Make Your Own Seed Packets
Budding scientists not only learn about the hows and the whys of the natural world on our planet, but they also learn how to be earth-friendly in an effort to preserve it. Recycling and reusing, of course, are two basic ways that people of all ages can help to save our planet. Fostering an appreciation for plant and animal life, too, is important in guiding children toward making responsible, earth-friendly choices.
For a great autumn activity, try creating homemade seed packets with your child! It will combine your child's love for science and the outdoors with a little writing and drawing fun.
What You Need:
- Junk mail envelopes
- Seeds (from your garden or neighborhood)
- Digital camera (optional)
What You Do:
- First, have your child help you gather seeds. Check your garden, flower beds, backyard, and even your kitchen for seeds. Here are some ideas: marigolds (let the flower heads die off, then pull the seeds out of the top); milkweeds (look for pods that have “exploded” with milkweed fluff; the seeds are attached to the end of the fluff); pumpkin seeds from your Halloween jack-o-lantern (rinse, then spread out on newspaper to thoroughly dry for several days); beans (let the pods grow full and the pod skins leathery; remove beans from pod and let dry on newspaper); sunflowers (remove seeds when they are fully mature and dry in the seed head).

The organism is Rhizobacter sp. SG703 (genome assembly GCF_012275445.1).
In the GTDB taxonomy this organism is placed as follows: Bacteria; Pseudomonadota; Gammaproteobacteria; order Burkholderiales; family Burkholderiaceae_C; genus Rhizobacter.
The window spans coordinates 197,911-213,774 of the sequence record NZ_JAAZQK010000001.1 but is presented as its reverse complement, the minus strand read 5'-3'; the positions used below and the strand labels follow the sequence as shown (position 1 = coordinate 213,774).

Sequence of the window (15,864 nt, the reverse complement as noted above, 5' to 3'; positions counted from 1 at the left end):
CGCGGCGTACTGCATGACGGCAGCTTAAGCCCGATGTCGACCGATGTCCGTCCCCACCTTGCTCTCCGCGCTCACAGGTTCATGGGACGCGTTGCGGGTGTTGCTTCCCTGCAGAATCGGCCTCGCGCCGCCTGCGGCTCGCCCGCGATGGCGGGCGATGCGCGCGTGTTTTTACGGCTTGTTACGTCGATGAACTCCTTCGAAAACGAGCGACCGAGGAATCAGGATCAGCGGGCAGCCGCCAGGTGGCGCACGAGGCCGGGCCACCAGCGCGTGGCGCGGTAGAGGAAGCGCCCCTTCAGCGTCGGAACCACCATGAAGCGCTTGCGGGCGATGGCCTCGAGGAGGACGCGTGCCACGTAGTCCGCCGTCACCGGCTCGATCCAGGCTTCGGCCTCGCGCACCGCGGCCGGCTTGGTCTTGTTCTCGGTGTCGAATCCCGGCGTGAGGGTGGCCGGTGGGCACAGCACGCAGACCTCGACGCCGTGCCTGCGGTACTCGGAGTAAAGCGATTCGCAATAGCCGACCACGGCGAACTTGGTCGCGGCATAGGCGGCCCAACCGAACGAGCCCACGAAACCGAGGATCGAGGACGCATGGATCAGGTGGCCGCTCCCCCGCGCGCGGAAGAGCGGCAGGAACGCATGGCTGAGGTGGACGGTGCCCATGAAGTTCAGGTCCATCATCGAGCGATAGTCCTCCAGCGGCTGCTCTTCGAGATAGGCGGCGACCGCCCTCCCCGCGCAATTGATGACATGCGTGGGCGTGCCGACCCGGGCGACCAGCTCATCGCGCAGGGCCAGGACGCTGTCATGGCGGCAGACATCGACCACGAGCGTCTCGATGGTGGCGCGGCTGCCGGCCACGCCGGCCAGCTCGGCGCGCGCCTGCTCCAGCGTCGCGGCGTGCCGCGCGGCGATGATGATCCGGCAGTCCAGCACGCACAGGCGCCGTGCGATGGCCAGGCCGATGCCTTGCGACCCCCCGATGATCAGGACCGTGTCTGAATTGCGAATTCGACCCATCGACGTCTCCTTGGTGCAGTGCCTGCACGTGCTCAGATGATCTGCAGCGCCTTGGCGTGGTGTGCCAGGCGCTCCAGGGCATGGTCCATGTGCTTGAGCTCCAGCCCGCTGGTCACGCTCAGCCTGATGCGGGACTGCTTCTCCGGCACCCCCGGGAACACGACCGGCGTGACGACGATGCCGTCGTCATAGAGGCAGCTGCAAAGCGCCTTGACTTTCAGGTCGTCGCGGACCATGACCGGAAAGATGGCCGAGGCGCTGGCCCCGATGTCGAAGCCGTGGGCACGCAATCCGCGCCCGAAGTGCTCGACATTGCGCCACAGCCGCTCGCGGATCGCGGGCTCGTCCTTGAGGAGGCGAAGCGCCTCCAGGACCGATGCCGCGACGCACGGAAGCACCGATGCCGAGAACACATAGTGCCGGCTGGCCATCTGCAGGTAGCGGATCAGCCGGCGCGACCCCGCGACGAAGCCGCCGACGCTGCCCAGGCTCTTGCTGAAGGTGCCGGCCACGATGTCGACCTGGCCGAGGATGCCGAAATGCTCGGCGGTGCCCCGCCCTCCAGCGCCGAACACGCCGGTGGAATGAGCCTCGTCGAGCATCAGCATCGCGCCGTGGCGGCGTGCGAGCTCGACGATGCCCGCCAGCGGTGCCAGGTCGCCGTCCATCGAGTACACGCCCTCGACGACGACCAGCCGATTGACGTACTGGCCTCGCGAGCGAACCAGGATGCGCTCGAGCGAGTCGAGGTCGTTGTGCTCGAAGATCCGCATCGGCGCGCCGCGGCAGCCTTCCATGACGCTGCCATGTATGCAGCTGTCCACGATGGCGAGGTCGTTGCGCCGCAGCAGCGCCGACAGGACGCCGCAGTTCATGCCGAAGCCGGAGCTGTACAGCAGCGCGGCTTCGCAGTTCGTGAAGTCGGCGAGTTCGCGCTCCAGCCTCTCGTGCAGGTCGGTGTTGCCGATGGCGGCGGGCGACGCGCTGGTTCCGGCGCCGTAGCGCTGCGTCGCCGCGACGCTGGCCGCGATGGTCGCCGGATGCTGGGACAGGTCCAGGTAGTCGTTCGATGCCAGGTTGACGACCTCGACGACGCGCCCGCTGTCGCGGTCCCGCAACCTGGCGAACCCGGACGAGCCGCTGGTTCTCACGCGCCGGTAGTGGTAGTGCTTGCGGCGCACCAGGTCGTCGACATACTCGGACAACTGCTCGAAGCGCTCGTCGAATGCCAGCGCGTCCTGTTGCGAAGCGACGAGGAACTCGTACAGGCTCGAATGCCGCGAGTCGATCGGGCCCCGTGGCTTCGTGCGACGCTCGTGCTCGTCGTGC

- Got junk mail? Those postage-paid envelopes that come inside your junk mail can be recycled and put to good use. Collect several for this project. Seal them shut, then cut each in half. You'll need one-half an envelope for each type of seed you and your child collected.
- Now have your child label and decorate the envelope. Encourage him to think about what images and information might need to be on a seed packet, for example, the name of the plant; instructions for sowing and growing, if you know them; and how big the plant will grow. Don't forget to include an image of the plant that the seed will grow into. If you can, use a digital camera to take a picture of the plant, and have him cut and paste it to the envelope. He could also use markers to draw an illustration of the plant.
- For fun, and to preserve special family moments, your child can include special information about the history of the seeds. Were these seeds taken from the Halloween jack-o-lantern? If so, have him write a sentence about it on the seed packet, or give the seed packet a special sub-title, such as The 2008 Jack-O-Lantern Seeds. This will help to personalize the seed packets, and make planting them even more memorable next spring.
- Place the dry seeds in the packet, and fold the top of the packet over to close it up. Then seal the fold with a decorative sticker. Next spring, dig out those seed packets to plant anew! You and your child will have planted the seeds for great family memories and learning.